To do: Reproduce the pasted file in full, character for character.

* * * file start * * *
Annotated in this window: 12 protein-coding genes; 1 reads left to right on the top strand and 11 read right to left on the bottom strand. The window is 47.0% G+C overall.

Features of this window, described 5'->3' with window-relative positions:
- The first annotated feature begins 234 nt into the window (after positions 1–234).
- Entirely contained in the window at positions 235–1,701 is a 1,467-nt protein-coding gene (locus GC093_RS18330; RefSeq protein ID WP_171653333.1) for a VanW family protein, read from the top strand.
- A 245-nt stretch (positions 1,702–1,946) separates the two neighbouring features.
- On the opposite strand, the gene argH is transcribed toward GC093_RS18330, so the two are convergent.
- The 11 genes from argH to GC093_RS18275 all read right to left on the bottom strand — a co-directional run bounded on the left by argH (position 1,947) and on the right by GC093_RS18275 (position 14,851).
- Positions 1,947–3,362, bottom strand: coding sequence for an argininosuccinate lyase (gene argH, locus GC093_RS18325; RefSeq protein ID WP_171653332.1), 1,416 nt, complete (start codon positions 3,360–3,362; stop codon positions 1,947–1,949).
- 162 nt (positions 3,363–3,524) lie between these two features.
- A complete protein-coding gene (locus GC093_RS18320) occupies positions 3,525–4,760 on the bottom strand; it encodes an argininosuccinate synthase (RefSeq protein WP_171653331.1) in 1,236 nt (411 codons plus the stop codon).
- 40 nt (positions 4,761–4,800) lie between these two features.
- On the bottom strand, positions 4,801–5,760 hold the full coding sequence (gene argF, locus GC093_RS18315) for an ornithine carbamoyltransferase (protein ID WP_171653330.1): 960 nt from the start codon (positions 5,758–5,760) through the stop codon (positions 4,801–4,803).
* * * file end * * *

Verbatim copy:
Annotated in this window: 12 protein-coding genes; 1 reads left to right on the top strand and 11 read right to left on the bottom strand. The window is 47.0% G+C overall.

Features of this window, described 5'->3' with window-relative positions:
- The first annotated feature begins 234 nt into the window (after positions 1–234).
- Entirely contained in the window at positions 235–1,701 is a 1,467-nt protein-coding gene (locus GC093_RS18330; RefSeq protein ID WP_171653333.1) for a VanW family protein, read from the top strand.
- A 245-nt stretch (positions 1,702–1,946) separates the two neighbouring features.
- On the opposite strand, the gene argH is transcribed toward GC093_RS18330, so the two are convergent.
- The 11 genes from argH to GC093_RS18275 all read right to left on the bottom strand — a co-directional run bounded on the left by argH (position 1,947) and on the right by GC093_RS18275 (position 14,851).
- Positions 1,947–3,362, bottom strand: coding sequence for an argininosuccinate lyase (gene argH, locus GC093_RS18325; RefSeq protein ID WP_171653332.1), 1,416 nt, complete (start codon positions 3,360–3,362; stop codon positions 1,947–1,949).
- 162 nt (positions 3,363–3,524) lie between these two features.
- A complete protein-coding gene (locus GC093_RS18320) occupies positions 3,525–4,760 on the bottom strand; it encodes an argininosuccinate synthase (RefSeq protein WP_171653331.1) in 1,236 nt (411 codons plus the stop codon).
- 40 nt (positions 4,761–4,800) lie between these two features.
- On the bottom strand, positions 4,801–5,760 hold the full coding sequence (gene argF, locus GC093_RS18315) for an ornithine carbamoyltransferase (protein ID WP_171653330.1): 960 nt from the start codon (positions 5,758–5,760) through the stop codon (positions 4,801–4,803).